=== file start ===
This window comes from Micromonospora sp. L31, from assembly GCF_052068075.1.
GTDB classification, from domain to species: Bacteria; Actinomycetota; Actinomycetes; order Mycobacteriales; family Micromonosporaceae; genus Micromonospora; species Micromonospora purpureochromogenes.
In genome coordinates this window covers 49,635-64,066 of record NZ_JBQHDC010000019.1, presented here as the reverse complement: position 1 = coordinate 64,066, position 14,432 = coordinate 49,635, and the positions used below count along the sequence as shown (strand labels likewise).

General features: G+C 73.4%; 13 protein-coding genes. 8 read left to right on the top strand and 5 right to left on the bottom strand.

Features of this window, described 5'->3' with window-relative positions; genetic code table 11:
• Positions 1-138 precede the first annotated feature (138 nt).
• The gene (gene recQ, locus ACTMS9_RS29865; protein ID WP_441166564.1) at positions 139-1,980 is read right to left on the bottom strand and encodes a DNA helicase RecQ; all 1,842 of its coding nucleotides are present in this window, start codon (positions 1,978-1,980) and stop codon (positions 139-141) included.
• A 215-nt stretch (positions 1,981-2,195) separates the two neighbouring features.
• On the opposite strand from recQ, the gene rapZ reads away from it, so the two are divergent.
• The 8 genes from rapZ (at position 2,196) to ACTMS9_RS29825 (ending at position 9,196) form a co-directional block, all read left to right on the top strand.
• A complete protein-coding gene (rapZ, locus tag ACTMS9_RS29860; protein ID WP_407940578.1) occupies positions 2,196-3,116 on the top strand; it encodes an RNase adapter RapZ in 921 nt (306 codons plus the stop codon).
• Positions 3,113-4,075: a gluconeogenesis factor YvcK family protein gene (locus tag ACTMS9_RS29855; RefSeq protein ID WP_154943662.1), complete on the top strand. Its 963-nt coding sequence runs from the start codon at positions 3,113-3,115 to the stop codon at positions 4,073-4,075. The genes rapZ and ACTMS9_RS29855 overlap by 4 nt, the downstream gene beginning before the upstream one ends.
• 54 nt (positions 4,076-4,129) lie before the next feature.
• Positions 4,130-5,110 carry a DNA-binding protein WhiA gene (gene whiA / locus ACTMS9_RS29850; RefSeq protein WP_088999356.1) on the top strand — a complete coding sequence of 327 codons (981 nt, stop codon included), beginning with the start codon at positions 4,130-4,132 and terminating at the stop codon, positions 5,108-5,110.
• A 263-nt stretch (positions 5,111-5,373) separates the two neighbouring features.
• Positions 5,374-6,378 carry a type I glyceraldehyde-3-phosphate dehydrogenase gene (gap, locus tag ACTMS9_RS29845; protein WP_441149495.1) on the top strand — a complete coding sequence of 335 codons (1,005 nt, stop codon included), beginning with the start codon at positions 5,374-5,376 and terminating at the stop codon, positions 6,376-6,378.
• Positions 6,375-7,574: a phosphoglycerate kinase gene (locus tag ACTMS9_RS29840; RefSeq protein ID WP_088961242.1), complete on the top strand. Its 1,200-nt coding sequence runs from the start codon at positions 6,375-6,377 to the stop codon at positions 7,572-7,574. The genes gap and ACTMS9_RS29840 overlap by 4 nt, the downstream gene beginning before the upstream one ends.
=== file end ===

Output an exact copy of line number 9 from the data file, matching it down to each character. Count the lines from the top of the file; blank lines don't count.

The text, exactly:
• On the opposite strand from recQ, the gene rapZ reads away from it, so the two are divergent.